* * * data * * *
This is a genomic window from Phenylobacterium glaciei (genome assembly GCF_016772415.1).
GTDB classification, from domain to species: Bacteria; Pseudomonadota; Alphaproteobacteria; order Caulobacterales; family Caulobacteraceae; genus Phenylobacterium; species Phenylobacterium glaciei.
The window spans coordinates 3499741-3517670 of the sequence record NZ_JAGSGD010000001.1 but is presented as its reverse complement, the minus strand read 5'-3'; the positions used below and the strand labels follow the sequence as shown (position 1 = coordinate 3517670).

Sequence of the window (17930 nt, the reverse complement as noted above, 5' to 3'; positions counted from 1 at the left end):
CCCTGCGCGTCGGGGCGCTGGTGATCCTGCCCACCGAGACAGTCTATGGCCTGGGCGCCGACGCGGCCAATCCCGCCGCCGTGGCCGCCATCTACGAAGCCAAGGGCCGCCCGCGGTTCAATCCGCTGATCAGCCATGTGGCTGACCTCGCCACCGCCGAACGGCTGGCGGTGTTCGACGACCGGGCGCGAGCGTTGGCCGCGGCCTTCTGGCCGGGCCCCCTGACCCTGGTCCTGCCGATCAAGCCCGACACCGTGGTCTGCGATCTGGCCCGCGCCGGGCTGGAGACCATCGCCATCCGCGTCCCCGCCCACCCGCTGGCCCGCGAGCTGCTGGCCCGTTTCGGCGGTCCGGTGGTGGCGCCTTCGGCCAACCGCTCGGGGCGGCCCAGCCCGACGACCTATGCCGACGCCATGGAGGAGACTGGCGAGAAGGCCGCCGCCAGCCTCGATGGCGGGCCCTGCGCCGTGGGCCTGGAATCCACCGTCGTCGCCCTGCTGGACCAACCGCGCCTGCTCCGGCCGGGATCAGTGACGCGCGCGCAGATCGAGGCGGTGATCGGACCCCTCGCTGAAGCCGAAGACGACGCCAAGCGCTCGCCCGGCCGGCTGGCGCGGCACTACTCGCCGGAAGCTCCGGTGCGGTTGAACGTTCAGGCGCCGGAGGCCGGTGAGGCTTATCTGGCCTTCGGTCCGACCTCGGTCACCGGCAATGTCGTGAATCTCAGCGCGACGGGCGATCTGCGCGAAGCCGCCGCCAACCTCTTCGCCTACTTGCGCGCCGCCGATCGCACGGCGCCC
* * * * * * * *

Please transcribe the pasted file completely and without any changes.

This is a genomic window from Phenylobacterium glaciei (genome assembly GCF_016772415.1).
GTDB classification, from domain to species: Bacteria; Pseudomonadota; Alphaproteobacteria; order Caulobacterales; family Caulobacteraceae; genus Phenylobacterium; species Phenylobacterium glaciei.
The window spans coordinates 3499741-3517670 of the sequence record NZ_JAGSGD010000001.1 but is presented as its reverse complement, the minus strand read 5'-3'; the positions used below and the strand labels follow the sequence as shown (position 1 = coordinate 3517670).

Sequence of the window (17930 nt, the reverse complement as noted above, 5' to 3'; positions counted from 1 at the left end):
CCCTGCGCGTCGGGGCGCTGGTGATCCTGCCCACCGAGACAGTCTATGGCCTGGGCGCCGACGCGGCCAATCCCGCCGCCGTGGCCGCCATCTACGAAGCCAAGGGCCGCCCGCGGTTCAATCCGCTGATCAGCCATGTGGCTGACCTCGCCACCGCCGAACGGCTGGCGGTGTTCGACGACCGGGCGCGAGCGTTGGCCGCGGCCTTCTGGCCGGGCCCCCTGACCCTGGTCCTGCCGATCAAGCCCGACACCGTGGTCTGCGATCTGGCCCGCGCCGGGCTGGAGACCATCGCCATCCGCGTCCCCGCCCACCCGCTGGCCCGCGAGCTGCTGGCCCGTTTCGGCGGTCCGGTGGTGGCGCCTTCGGCCAACCGCTCGGGGCGGCCCAGCCCGACGACCTATGCCGACGCCATGGAGGAGACTGGCGAGAAGGCCGCCGCCAGCCTCGATGGCGGGCCCTGCGCCGTGGGCCTGGAATCCACCGTCGTCGCCCTGCTGGACCAACCGCGCCTGCTCCGGCCGGGATCAGTGACGCGCGCGCAGATCGAGGCGGTGATCGGACCCCTCGCTGAAGCCGAAGACGACGCCAAGCGCTCGCCCGGCCGGCTGGCGCGGCACTACTCGCCGGAAGCTCCGGTGCGGTTGAACGTTCAGGCGCCGGAGGCCGGTGAGGCTTATCTGGCCTTCGGTCCGACCTCGGTCACCGGCAATGTCGTGAATCTCAGCGCGACGGGCGATCTGCGCGAAGCCGCCGCCAACCTCTTCGCCTACTTGCGCGCCGCCGATCGCACGGCGCCC